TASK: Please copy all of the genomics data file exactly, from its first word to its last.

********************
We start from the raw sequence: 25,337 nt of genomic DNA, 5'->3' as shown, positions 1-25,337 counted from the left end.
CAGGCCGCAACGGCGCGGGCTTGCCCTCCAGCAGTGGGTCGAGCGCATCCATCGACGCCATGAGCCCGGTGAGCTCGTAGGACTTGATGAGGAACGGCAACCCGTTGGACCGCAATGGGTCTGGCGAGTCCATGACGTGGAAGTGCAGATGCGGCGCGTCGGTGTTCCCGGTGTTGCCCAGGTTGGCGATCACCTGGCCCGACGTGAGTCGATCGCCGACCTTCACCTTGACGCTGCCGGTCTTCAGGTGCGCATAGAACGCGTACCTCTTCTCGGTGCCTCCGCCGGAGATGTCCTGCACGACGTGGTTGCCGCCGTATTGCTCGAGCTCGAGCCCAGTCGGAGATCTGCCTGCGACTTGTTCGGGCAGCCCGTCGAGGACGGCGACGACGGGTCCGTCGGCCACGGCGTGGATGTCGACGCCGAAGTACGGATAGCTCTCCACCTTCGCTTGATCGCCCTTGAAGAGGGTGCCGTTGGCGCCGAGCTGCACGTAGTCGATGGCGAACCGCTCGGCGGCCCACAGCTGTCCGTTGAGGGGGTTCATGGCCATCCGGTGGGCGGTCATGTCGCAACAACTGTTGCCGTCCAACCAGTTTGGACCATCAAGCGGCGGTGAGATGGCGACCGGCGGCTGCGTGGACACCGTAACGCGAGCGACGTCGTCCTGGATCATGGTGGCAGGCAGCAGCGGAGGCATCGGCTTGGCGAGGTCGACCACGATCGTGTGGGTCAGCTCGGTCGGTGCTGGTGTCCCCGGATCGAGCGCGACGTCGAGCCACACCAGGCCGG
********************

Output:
We start from the raw sequence: 25,337 nt of genomic DNA, 5'->3' as shown, positions 1-25,337 counted from the left end.
CAGGCCGCAACGGCGCGGGCTTGCCCTCCAGCAGTGGGTCGAGCGCATCCATCGACGCCATGAGCCCGGTGAGCTCGTAGGACTTGATGAGGAACGGCAACCCGTTGGACCGCAATGGGTCTGGCGAGTCCATGACGTGGAAGTGCAGATGCGGCGCGTCGGTGTTCCCGGTGTTGCCCAGGTTGGCGATCACCTGGCCCGACGTGAGTCGATCGCCGACCTTCACCTTGACGCTGCCGGTCTTCAGGTGCGCATAGAACGCGTACCTCTTCTCGGTGCCTCCGCCGGAGATGTCCTGCACGACGTGGTTGCCGCCGTATTGCTCGAGCTCGAGCCCAGTCGGAGATCTGCCTGCGACTTGTTCGGGCAGCCCGTCGAGGACGGCGACGACGGGTCCGTCGGCCACGGCGTGGATGTCGACGCCGAAGTACGGATAGCTCTCCACCTTCGCTTGATCGCCCTTGAAGAGGGTGCCGTTGGCGCCGAGCTGCACGTAGTCGATGGCGAACCGCTCGGCGGCCCACAGCTGTCCGTTGAGGGGGTTCATGGCCATCCGGTGGGCGGTCATGTCGCAACAACTGTTGCCGTCCAACCAGTTTGGACCATCAAGCGGCGGTGAGATGGCGACCGGCGGCTGCGTGGACACCGTAACGCGAGCGACGTCGTCCTGGATCATGGTGGCAGGCAGCAGCGGAGGCATCGGCTTGGCGAGGTCGACCACGATCGTGTGGGTCAGCTCGGTCGGTGCTGGTGTCCCCGGATCGAGCGCGACGTCGAGCCACACCAGGCCGG